5 Ways To Treat Your European Coworkers to an American Experience

This week several of my company’s European (Dutch and Slovakian) employees came to our US office in Alpharetta, Georgia for a few days. I and a couple of my fellow Americans took it upon ourselves to make sure that they really lived it up and got the best possible experience of this wonderful country.

Maybe you want to do the same. Next time your Spanish marketing team or Italian developers visit, you can take a few of these pages from our playbook:

1. Eat Mexican food. Apparently there is Mexican food in the Netherlands, but there is nothing quite like American Tex-Mex food. Outside of Mexico, the Southeast United States has that market cornered. Just make sure your coworkers don’t get food poisoning (i.e. do better than we did).

2. Sing American karaoke. From Cyndi Lauper’s “Girls Just Wanna Have Fun” to Journey’s “Don’t Stop Believin,” there are so many great songs produced by American bands and loved by people from around the world. But don’t just sing those. Introduce your coworkers (as I did) to “Friends in Low Places, “Blue Suede Shoes,”  and “Old Time Rock’n’Roll” too.

3. Play beer pong. It’s not my thing, but it is a classic American game (if not created by Americans, then perfected by Americans). We had a rousing game and used some concerningly old wine that had been refrigerating in our office for longer than most of our employees have been working here.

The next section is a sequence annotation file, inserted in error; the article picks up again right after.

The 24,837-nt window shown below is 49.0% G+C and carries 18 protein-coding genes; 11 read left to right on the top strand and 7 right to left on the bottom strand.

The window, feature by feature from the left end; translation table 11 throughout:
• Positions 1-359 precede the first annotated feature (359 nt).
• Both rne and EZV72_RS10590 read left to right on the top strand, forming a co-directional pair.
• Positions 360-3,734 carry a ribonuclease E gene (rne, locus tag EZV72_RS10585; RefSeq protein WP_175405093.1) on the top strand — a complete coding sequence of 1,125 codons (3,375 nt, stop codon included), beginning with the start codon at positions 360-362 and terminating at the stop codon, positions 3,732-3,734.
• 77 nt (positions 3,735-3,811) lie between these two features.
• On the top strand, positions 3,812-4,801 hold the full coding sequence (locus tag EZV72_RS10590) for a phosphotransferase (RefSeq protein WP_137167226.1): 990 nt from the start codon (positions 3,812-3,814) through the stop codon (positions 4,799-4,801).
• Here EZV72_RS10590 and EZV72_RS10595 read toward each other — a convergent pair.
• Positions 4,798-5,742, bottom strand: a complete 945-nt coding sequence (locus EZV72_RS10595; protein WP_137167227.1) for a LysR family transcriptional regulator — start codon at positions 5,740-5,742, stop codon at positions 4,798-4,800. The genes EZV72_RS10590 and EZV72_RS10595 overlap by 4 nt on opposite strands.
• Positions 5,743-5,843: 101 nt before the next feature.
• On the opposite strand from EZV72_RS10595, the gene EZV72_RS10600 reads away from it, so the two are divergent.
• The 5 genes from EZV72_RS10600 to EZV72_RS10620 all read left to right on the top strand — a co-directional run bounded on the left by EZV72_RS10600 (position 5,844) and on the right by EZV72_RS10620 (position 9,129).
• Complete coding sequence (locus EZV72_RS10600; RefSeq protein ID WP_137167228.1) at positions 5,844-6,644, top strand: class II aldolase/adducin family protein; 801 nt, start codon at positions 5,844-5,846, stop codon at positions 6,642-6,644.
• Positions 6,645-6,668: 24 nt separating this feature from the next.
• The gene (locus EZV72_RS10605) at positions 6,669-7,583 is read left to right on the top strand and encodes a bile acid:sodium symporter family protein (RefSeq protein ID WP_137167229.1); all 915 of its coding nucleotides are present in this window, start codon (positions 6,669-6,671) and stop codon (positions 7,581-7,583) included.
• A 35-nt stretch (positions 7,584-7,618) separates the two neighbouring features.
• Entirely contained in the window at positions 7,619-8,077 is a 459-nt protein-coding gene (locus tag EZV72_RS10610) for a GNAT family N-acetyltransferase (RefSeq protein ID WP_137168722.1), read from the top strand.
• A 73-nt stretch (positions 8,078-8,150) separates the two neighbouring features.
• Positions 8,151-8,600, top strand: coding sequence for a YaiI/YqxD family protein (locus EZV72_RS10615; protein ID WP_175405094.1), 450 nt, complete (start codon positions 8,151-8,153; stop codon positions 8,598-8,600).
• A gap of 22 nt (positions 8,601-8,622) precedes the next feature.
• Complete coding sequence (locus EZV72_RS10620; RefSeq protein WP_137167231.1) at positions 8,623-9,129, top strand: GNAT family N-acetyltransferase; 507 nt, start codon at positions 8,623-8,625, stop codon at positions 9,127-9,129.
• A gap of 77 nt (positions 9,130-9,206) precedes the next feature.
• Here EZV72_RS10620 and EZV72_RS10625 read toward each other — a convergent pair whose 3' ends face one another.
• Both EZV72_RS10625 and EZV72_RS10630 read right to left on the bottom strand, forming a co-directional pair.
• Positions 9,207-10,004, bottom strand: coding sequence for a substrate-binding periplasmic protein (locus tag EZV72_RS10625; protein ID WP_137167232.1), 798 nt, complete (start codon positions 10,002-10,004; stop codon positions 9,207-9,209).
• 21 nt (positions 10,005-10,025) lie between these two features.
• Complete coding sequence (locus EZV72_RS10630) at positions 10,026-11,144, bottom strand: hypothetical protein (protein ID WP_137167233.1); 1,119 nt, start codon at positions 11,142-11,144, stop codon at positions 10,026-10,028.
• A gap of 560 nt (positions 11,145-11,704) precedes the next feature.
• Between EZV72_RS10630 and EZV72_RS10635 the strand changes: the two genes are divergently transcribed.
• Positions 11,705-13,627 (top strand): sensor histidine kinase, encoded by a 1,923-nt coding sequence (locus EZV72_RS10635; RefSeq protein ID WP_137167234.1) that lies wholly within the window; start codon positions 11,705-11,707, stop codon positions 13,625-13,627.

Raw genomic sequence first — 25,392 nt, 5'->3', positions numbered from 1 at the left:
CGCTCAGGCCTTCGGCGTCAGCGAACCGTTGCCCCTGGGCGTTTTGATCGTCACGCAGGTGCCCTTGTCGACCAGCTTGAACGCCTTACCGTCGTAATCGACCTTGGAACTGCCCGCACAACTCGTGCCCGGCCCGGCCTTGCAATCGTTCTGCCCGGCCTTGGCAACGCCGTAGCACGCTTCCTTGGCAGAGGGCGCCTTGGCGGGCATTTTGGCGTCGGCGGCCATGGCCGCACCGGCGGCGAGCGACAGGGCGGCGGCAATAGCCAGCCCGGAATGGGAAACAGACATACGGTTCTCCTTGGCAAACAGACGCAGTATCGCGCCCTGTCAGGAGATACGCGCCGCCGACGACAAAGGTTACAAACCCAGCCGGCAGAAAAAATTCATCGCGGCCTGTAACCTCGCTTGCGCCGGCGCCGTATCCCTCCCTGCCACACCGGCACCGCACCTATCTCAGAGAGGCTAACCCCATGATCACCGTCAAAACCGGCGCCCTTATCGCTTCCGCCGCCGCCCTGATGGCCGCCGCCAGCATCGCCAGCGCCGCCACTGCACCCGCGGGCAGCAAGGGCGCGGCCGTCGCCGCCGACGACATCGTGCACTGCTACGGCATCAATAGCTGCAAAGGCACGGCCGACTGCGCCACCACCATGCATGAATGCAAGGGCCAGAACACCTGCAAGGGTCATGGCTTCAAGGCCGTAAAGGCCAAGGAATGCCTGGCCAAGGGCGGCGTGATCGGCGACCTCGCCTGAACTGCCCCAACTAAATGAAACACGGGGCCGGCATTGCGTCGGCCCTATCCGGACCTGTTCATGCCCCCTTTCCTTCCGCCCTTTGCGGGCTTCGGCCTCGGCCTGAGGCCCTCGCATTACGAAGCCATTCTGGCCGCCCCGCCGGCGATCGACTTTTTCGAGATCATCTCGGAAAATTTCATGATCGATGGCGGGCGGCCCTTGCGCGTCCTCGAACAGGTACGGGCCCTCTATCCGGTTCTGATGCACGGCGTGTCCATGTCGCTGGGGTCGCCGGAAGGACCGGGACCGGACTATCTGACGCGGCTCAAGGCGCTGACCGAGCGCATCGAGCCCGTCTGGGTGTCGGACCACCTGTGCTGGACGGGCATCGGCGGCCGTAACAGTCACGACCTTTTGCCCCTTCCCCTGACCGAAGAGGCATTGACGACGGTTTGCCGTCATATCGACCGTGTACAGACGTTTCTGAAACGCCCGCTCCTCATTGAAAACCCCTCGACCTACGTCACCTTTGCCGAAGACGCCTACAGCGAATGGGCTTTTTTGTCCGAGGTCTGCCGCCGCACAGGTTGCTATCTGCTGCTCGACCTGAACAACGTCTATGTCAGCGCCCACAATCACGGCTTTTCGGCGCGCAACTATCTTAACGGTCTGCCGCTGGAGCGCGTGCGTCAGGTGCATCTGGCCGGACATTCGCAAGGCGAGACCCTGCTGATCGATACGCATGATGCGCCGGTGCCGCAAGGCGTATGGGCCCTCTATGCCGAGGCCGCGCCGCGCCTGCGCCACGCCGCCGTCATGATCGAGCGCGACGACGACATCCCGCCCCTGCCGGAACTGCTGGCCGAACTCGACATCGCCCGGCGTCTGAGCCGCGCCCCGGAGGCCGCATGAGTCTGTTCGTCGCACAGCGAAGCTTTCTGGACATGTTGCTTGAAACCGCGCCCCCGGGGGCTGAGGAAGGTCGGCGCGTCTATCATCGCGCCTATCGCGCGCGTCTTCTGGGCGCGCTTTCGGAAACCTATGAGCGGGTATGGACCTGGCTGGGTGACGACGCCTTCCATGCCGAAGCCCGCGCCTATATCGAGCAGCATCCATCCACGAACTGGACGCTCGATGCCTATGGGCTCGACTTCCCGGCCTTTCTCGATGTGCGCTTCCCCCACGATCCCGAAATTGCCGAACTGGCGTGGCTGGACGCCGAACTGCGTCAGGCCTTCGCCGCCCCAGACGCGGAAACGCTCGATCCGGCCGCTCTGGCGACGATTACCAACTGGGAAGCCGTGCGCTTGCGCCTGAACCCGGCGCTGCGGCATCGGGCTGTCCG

4. Go hiking. On a previous visit, I took one of our Dutch coworkers for a trek on the Chattahoochee River. Nature time is rare enough for people flying in from abroad, so hiking can be a great introduction to the natural beauties of the American Southeast.  

5. Visit Waffle House / Chik-fil-A. These are two American food/cultural institutions, and your European coworkers need to try them. They might be confused by the concept of an all-night waffle and hash-brown based diner empire, but they’ll understand once they’re sitting down eating chocolate chip waffles at 2 AM in the morning.

James Walpole

James Walpole is a writer, startup marketer, and perpetual apprentice. You're reading his blog right now, and he really appreciates it. Don't let it go to his head, though.

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